unconfirmed reports from sources, 4g players are also likely to adopt cheaper equipment
route to get into every household, but in case adopting a new equipment/handset becomes
mandatory for accessing 4g services, it would certainly become a bottleneck ingrowth of 4g
services in india.
B) unlike 2g and 3g where spectrum bands are fairly uniform across various countries
resulting into mass production of handsets bringing down the handset prices, 4g is offered in
different frequency bands in different countries. Around 1/3 rd of subscribers of 4g today,
majorly in the us, served by verizon and at&t, are on 700 mhz band whereas europe uses 2.6
ghz band. Japan & china are using 2.5 ghz and 2.1 ghz respectively. In india, every private
company has received 4g spectrum in 2.3 ghz whereas bsnl and mtnl have it in 2.5 ghz. This
puts limitations on interoperability of 4g devices across regions with different spectrum
bands. This also leads to fragmented production of the devices (handsets, usb modems,
tablets etc) leading to higher costs, at least at the beginning, until the oems come out with
devices compatible with more 4g frequencies.
C) 4g, unlike 3g, does not offer voice-based services through mobile networks but as voice-
over-internet-protocol (voip). The main difference between normal telephony and internet
telephony is that in normal telephony, circuit switching technology is used, whereas internet
telephony is based on packet switching technology. In the developed markets like us and
sweden where 4g has been rolled out, it is offered as a data only package, integrated with 3g

packages for voice. A user who is logged on to a 4g network will be seamlessly transferred to
a 3g network the moment he receives a voice call.
D) voice-over- lte (volte) is a new form of voip and is under trial phase in some of the
countries. In india, not all the 4g service providers have the option to provide seamless 4g, 3g
and 2g service offering both data and voice services on the same handset as only bharti,
aircel, bsnl and mtnl among 4g licensees have 2g/3g licenses. This can be a possibility in
future if government accepts trais recommendation to make the spectrum technology neutral
allowing the operator to provide 2g, 3g or 4g services using the same spectrum.
E) as there is a lack of clarity whether voip will be mellowed fully in india, currently 4g
services are
Limited only for data related usage.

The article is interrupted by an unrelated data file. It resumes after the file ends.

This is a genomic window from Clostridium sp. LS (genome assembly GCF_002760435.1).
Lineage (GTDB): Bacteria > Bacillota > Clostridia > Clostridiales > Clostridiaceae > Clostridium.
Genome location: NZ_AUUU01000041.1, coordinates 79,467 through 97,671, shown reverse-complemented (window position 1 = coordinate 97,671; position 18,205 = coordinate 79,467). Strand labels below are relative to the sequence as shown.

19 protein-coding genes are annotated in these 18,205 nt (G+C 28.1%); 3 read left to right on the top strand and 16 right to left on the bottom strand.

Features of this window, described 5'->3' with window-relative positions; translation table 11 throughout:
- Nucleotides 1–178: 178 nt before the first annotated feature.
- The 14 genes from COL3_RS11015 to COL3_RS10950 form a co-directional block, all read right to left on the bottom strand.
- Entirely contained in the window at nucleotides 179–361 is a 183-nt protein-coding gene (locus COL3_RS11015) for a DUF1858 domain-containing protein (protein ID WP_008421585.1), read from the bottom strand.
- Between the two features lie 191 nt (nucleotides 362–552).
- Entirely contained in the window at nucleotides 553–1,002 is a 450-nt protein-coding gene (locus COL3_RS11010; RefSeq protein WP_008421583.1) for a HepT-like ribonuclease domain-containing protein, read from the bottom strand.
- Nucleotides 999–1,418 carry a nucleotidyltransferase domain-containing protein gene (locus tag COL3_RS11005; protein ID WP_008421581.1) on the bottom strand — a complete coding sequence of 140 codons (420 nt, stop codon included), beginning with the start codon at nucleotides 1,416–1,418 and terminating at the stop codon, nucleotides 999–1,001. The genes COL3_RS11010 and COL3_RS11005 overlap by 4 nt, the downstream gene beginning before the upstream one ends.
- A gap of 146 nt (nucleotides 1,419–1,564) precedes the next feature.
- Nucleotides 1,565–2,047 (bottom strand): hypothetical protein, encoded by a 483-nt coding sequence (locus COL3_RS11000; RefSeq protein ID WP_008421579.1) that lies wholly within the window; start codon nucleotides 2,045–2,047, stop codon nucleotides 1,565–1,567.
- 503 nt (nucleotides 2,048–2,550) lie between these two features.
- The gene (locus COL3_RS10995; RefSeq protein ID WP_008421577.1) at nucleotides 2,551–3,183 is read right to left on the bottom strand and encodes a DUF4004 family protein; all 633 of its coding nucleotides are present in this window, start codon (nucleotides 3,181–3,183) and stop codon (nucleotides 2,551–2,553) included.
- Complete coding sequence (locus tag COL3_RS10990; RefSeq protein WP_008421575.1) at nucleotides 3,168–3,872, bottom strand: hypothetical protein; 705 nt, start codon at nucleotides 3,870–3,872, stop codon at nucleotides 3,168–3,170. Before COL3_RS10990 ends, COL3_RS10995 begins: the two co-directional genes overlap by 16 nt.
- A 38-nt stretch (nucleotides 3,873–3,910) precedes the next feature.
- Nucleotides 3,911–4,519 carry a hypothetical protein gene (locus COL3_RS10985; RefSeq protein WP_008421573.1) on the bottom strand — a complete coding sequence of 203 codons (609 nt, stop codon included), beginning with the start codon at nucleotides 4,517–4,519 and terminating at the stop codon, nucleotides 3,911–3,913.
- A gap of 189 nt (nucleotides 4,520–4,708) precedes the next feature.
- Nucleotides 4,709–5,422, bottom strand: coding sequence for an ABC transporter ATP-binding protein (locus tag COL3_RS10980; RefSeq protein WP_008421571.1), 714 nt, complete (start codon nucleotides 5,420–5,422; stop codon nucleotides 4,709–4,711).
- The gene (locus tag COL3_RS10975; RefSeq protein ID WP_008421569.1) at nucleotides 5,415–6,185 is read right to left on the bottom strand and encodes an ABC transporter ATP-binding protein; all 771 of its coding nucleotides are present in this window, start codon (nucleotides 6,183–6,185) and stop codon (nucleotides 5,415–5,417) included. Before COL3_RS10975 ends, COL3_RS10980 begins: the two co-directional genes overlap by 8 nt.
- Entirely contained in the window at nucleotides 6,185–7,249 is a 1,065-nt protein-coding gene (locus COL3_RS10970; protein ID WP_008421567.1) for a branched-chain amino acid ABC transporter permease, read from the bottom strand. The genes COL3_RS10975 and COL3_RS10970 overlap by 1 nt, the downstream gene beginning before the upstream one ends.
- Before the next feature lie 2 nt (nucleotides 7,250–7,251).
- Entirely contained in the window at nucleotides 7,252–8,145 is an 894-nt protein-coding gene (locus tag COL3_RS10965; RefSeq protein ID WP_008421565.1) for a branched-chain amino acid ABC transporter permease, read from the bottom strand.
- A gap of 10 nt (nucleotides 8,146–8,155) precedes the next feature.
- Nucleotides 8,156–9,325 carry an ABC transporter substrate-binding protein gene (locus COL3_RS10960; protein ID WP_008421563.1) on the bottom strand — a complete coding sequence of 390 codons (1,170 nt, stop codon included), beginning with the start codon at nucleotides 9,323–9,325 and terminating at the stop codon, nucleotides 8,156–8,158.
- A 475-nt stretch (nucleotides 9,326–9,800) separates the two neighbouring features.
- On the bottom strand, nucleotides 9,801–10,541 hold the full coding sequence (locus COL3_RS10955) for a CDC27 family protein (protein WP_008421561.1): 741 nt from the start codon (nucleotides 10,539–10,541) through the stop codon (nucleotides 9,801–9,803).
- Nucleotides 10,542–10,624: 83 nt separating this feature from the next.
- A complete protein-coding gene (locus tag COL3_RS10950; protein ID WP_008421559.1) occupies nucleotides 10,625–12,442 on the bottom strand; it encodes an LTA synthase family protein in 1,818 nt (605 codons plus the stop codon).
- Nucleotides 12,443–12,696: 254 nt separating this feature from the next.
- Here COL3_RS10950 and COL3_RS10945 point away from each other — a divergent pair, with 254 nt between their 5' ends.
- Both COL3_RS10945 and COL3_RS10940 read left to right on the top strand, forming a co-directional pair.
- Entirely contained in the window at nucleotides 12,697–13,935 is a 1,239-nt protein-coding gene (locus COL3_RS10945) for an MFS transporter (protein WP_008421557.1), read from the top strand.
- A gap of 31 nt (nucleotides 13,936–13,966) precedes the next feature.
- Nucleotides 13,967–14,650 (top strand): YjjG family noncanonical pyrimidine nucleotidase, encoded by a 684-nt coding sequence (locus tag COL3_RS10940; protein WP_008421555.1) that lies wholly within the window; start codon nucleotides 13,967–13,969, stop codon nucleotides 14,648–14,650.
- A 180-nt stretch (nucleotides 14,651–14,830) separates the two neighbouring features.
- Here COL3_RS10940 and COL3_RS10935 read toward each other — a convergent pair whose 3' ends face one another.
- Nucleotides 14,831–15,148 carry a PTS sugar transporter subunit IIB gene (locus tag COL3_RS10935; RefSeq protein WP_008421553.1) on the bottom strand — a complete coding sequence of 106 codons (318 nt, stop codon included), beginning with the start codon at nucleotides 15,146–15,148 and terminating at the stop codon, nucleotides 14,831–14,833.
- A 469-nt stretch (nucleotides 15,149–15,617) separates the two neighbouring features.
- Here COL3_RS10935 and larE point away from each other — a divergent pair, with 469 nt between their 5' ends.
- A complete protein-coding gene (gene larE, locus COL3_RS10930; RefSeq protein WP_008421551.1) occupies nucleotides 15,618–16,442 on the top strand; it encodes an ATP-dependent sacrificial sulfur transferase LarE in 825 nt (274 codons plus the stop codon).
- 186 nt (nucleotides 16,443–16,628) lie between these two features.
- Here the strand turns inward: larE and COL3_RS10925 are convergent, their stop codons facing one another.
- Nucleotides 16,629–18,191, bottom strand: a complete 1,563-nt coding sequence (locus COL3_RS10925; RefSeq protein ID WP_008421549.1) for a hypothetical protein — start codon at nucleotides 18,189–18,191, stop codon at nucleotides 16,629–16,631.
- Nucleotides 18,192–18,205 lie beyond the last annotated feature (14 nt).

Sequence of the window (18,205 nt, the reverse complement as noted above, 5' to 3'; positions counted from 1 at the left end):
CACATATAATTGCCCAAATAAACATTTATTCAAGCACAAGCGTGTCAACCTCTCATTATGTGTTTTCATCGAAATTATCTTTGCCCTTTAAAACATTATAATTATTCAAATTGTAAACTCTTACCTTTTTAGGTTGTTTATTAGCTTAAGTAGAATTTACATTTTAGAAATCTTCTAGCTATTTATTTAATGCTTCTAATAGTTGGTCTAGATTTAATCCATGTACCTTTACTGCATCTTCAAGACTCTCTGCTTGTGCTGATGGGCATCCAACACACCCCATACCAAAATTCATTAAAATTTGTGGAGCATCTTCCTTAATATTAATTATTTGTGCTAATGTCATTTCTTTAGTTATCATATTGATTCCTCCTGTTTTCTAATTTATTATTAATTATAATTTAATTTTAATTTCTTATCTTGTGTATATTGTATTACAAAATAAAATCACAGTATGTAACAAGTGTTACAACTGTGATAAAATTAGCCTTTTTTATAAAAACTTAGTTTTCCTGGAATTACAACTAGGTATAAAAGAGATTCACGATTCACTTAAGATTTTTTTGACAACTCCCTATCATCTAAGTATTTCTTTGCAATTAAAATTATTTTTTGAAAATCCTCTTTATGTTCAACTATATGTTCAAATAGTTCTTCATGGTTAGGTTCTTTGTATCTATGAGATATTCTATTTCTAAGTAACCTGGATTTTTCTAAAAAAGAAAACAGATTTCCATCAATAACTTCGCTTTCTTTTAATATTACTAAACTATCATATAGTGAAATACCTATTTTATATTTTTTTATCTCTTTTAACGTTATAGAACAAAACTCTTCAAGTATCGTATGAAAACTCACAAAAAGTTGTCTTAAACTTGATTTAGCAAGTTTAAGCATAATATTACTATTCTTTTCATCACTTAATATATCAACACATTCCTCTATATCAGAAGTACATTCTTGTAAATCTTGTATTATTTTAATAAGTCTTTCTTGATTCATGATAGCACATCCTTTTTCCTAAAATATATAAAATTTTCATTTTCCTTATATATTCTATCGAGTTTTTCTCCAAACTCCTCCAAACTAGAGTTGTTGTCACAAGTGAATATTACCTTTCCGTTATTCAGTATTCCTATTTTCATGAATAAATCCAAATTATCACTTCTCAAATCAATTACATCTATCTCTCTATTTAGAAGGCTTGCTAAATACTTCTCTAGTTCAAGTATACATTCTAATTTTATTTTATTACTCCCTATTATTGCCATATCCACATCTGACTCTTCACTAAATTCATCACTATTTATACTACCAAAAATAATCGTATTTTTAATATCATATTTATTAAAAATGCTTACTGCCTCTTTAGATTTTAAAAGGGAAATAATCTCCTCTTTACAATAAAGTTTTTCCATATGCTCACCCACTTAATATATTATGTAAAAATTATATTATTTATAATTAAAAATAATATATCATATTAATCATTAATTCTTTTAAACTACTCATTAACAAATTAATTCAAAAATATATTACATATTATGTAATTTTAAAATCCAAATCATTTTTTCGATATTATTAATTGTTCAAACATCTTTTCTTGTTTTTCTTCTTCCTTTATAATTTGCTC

F) one of the biggest barrier to the growth of this sector is prevailing system of portability
and file clearing process which is lengthy that if one has adopted, it will lead to the loss of
money and time.
India plans 4G mobile sale
India plans to hold an auction of ultra-high-speed fourth-generation (4G) mobile phone spectrum
soon after completion of 3G access now underway, a report said Wednesday. The sale process for
4G, which will provide highspeed Internet connections, will begin as soon as operators roll out their
3G networks this year, Communications Minister A. Raja was quoted as saying by the Hindustan
Times newspaper. The government expects to bring in at least 350 billion rupees (eight billion
dollars) from the sell-off of 3G airwaves and a follow-on auction of broadband wireless access
spectrum that began last Friday and could take weeks. Operators believe 4G will bring near-
broadband speed technology to mobile phones, allowing users to receive multimedia such as TV
broadcasts and online games at rates up to 10 times faster than those possible on 3G networks.
Germany on Monday began Europe's first auction of 4G frequencies. The auction of 3G spectrum will
propel India into the Internet era, giving millions who have no computer access the ability to surf the
web from their phones. It will also heat up the battle for customers in the world's fastest-growing
mobile market. The Telecom Regulatory Authority of India (TRAI) has already started the pre-
consultation process for the sale of 4G spectrum, Raja said. "Once TRAI submits its
recommendations, the government will work on it," he said. Raja's comments came after the